For most U.S. workers, real wages have barely budged in decades. These should be heady times for American workers. U.S. unemployment is as low as it’s been in nearly two decades. In fact, despite some ups and downs over the past several decades, today’s real average wage — after accounting for inflation — has about the same purchasing power it did 40 years ago. Low wages in many sectors have contributed to financial instability. More than a quarter of Americans don’t earn enough to cover basic expenses, while more than a third are unable to pay all their bills on time, according to a report released Thursday by the Center for Financial Services Innovation, a nonprofit funded by foundations and several banks. That shortfall has contributed to mounting credit card debt and loan defaults.
The number of people working or looking for a job increased by 711,000, nudging the labor force participation rate up to 62.9 percent, from 62.7 percent in September. The labor-force participation rate, shows the number of people either employed or actively looking for work as a share of the total population. A low share of labor-force participation suggests that a portion of the population is either unable or unwilling to even look for work. This stat is important because once people have thrown in the towel on trying to get a job, it’s hard to get them to start again. This means that the labor market is strong enough to pull workers off the sidelines. Since the recession ended, analysts have struggled to understand how many more potential workers are out there. Before the financial crisis, more than 66 percent of the population 16 or older was working or looking for a job. In recent years, that rate has rarely risen above 63 percent. Many of those workers will never rejoin the labor force — some have reached retirement age, others have seen their skills lose value, and a number are too disabled to work. Economists have had a spirited debate over how many more people could be lured back to the labor market. The relatively languid pace of wage growth indicates that there are still people on the sidelines who would be willing to take jobs if it seemed worthwhile. The bump up in October’s participation rate provides some evidence that this is the case.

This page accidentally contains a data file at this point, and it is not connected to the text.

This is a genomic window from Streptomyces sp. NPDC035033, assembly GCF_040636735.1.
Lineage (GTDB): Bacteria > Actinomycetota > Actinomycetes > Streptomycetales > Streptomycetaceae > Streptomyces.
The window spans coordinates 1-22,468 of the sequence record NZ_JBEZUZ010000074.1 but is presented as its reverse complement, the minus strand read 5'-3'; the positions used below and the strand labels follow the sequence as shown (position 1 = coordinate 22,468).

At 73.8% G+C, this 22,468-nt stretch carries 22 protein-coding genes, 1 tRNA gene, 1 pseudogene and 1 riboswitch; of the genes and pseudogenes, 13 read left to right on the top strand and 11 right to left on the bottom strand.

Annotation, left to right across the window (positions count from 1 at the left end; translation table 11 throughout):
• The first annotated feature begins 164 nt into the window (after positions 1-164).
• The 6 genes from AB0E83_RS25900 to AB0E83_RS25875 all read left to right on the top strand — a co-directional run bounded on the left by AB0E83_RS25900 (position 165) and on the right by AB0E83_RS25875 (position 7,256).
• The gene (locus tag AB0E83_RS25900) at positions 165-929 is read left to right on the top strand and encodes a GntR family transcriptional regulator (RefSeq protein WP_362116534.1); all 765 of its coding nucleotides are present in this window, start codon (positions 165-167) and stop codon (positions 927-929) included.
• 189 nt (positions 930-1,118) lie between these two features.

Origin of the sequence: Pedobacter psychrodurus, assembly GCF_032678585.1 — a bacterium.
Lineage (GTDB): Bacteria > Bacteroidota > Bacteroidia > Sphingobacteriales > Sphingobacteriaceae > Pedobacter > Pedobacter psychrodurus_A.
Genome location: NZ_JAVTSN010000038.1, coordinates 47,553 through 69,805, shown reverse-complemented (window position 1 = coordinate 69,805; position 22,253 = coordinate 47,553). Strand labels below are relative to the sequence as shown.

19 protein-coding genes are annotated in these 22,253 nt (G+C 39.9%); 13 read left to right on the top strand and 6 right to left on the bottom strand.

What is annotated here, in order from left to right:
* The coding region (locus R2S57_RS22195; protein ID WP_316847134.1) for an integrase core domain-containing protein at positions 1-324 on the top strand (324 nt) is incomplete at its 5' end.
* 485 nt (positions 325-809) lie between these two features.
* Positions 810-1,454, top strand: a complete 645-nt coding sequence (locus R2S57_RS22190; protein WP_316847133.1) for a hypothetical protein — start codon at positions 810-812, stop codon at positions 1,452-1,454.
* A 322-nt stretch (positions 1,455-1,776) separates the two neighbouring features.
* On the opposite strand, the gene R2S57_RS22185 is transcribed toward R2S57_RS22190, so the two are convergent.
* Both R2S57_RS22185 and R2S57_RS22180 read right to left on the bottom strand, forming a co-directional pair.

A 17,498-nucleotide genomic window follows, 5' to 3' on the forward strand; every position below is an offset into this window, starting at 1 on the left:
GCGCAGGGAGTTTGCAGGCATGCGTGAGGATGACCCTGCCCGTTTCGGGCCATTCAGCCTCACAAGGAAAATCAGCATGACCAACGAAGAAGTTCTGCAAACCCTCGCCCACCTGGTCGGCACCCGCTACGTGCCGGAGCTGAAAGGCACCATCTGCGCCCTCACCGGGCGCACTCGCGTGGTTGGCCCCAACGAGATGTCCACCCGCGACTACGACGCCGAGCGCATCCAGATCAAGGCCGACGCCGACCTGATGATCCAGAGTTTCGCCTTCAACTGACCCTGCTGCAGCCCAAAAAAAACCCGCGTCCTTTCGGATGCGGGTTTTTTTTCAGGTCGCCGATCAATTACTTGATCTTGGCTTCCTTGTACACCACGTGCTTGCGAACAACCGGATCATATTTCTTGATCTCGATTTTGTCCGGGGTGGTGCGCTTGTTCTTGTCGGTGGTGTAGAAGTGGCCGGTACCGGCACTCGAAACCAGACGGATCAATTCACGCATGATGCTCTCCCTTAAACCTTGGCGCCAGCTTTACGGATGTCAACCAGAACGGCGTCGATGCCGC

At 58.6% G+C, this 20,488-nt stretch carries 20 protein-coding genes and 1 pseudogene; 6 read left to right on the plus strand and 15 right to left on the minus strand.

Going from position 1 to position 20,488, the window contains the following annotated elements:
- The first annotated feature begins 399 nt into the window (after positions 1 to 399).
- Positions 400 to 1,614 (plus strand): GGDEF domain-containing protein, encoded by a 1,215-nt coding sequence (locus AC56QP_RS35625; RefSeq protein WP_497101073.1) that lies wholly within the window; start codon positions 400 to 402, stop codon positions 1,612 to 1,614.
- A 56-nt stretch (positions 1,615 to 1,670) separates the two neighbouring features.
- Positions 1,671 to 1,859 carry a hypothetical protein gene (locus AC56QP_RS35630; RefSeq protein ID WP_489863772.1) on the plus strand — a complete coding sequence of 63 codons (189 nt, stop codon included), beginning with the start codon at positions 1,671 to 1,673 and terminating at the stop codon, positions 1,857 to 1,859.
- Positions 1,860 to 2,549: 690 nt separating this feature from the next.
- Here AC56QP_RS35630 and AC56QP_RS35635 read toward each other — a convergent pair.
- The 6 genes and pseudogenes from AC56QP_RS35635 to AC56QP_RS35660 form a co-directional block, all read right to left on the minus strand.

In October, 79.7% of Americans aged 25 to 54—what economists call “prime-age” individuals—had jobs. That’s the same share as in late 2007, when the US teetered on the brink of the great recession. While employment levels for prime-age workers are reaching pre-crisis levels, they’re still way down from where they were in 2000, before the dot-com era downturn in 2001.